It is easy to paint the big picture. The hard part is recognising the real, concrete, individual cases and situations, and then to put people on their guard, especially those most susceptible to the blandishments or tricks of evil.

There is the classical face of falsehood, more or less explicit, and often mixed with half-truths, motivated by interests of different kinds. It always aims to deceive.

There is the face of pride, of self-referencing self-centeredness that despises his fellows and refuses to listen to other positions, but seeks always and only the absolute affirmation of the superiority of his own position.

There is the face of oppression and injustice, that would deny his fellows’ freedom to gather information and give expression – the face of injustice that denies the voice of his fellows and so denies their basic human dignity and their rightful place in society.

There is the face of debauched sensuality that seeks to use and possess, and has respect neither for the body nor for the image of the other. This face expresses the materialistic hedonism that turns persons into brutes.

There is the face of escapism, which, seeking refuge in imaginary or virtual worlds, completely subverts the purpose of the new communications technologies, making them a source of isolation and slavery.

There is the face of division, that seeks to demolish dialogue, to undermine all efforts at mutual understanding among people of different creeds and cultures, and to set them against one another rather than to help them come together in genuine appreciation. This face becomes the face of conflict and war.

We need to learn to recognise these faces of evil for what they are, in order to make communications freely able to serve the good, that is, to further the construction of a culture of respect, of dialogue and friendship, and to place the immense potential of contemporary communications in the service of communion in the Church and of the unity of the whole human family.

Communication for communion: communicating with a view to unity.

This is the best expression I can find of my vocation as a communicator, of our vocation as communicators.

I have learned the need to discover ever anew the difficulties and the struggles of this vocation, and also the beauty and the greatness of it.

There is one precise moment that remains fixed in my memory, an unexpected illumination, in which, after many years, I understood the nature of the call to communicate.

There was a young people’s prayer gathering in the Paul VI Audience Hall, in which an aged John Paul II was taking part. CTV had set up ten or so different two-way satellite links so that young people in other European cities could take part in the broadcast.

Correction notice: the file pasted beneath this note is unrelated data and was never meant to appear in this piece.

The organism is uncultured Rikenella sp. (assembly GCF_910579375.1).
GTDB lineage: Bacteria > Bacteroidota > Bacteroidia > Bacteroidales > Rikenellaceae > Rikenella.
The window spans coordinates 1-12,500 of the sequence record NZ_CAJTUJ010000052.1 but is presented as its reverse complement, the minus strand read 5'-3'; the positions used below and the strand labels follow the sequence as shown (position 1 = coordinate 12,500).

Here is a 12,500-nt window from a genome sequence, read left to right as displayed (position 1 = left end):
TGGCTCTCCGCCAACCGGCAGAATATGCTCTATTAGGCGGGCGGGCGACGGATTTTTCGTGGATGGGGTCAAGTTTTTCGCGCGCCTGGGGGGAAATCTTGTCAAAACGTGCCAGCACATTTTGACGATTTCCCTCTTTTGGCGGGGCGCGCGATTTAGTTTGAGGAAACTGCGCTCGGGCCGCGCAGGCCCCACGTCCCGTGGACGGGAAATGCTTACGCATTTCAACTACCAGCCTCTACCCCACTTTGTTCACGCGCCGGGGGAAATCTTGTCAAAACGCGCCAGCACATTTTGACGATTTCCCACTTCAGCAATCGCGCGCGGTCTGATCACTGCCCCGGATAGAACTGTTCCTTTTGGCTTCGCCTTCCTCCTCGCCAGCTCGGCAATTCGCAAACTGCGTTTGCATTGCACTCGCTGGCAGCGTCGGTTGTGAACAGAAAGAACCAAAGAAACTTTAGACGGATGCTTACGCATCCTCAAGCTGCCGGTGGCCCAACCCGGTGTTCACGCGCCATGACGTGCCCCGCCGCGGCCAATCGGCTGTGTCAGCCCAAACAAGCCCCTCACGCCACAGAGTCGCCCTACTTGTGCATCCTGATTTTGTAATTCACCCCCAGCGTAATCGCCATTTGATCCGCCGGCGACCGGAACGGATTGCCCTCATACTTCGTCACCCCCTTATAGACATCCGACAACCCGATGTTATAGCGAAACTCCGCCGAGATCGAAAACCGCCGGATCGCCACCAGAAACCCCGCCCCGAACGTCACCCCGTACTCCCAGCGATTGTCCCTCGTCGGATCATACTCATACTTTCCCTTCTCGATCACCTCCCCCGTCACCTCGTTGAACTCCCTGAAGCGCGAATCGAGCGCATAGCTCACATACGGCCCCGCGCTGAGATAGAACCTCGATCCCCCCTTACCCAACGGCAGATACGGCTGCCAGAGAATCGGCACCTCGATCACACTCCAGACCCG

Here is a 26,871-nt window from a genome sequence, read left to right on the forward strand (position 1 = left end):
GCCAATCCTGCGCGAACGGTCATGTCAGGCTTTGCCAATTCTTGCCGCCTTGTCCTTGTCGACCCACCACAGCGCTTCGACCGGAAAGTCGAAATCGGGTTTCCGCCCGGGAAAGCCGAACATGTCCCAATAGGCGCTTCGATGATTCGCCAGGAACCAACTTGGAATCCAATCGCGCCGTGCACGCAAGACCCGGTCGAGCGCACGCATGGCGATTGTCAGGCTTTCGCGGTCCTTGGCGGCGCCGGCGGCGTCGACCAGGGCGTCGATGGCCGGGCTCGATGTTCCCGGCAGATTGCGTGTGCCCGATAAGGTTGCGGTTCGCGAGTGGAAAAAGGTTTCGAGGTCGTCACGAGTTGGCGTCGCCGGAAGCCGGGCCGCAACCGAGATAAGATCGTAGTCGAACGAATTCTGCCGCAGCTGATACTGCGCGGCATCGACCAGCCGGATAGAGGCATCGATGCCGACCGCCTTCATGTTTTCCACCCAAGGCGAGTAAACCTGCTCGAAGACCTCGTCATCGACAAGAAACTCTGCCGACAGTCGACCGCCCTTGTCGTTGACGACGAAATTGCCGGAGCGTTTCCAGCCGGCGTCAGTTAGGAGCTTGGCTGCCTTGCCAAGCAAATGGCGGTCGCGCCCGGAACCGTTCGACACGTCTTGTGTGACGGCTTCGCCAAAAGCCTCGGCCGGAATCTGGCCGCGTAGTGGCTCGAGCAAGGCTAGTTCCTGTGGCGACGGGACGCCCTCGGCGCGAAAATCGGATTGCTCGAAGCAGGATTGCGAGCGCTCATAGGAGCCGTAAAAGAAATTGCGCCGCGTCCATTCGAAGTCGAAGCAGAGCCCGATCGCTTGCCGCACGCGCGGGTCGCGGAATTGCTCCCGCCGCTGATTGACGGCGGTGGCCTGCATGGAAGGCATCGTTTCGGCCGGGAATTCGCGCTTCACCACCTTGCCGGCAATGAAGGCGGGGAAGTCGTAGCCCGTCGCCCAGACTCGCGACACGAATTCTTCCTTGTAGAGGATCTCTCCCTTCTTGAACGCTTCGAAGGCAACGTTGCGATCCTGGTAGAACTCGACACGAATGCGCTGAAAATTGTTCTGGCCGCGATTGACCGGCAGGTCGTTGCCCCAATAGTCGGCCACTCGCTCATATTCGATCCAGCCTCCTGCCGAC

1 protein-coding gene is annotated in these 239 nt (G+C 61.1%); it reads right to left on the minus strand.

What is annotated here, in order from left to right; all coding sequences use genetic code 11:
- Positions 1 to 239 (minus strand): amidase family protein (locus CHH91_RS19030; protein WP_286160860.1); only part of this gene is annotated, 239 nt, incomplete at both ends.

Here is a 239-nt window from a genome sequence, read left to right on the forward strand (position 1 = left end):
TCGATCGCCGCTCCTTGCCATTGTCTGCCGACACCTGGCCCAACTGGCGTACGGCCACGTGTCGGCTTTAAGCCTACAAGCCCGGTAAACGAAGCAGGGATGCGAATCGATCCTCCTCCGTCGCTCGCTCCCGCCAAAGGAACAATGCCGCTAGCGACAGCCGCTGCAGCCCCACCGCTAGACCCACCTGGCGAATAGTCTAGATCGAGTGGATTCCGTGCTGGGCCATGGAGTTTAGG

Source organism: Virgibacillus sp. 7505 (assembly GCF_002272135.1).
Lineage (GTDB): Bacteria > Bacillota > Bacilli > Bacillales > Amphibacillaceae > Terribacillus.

Watching the giant screen in the Hall, the Pope saw the various other gatherings; he heard the young people’s greetings and greeted them in turn. We were all more than a little tense, owing to the complexity of the technical side of the operation – I remember because I was crammed in a tiny tech van with all my CTV colleagues and was sweating buckets.

At one point the Pope, with his characteristic spontaneity, said, ‘What a marvellous thing is this television! I can see and speak with my young people in Krakow as though they were right here. Blessed be television!’ I was stunned.

Think of all the terrible, awful things that television does, and now the Pope is calling it blessed! But he was right, of course. He sees further, for television really can create communion, it can allow the Pope and the whole Church, as it did that evening, to experience the joy of communion, and this is proof that television can be used for good, that it can truly be blessed! But this depends on us. We are the ones who must make television a source of blessing, and not leave it to become an instrument of corruption.

This, then, is my vocation – our vocation: we are called to make sure that the press, the radio and television are tools and paths toward blessedness. Now, I shall have to work more, all of us shall have to work even harder, so that every day it will be more and more true to say, and so that we might be able to say with greater and greater conviction: the internet is truly blessed!


Fr Federico Lombardi SJ is Director of the Vatican Press Office, Director of Vatican Radio and Director of the Vatican's television channel (CTV)

Taken from a lecture delivered at Allen Hall on 18 May 2009.



 Read Part One of Fr Lombardi's lecture
 Vatican News Services
 Catholic Bishops' Conference of England and Wales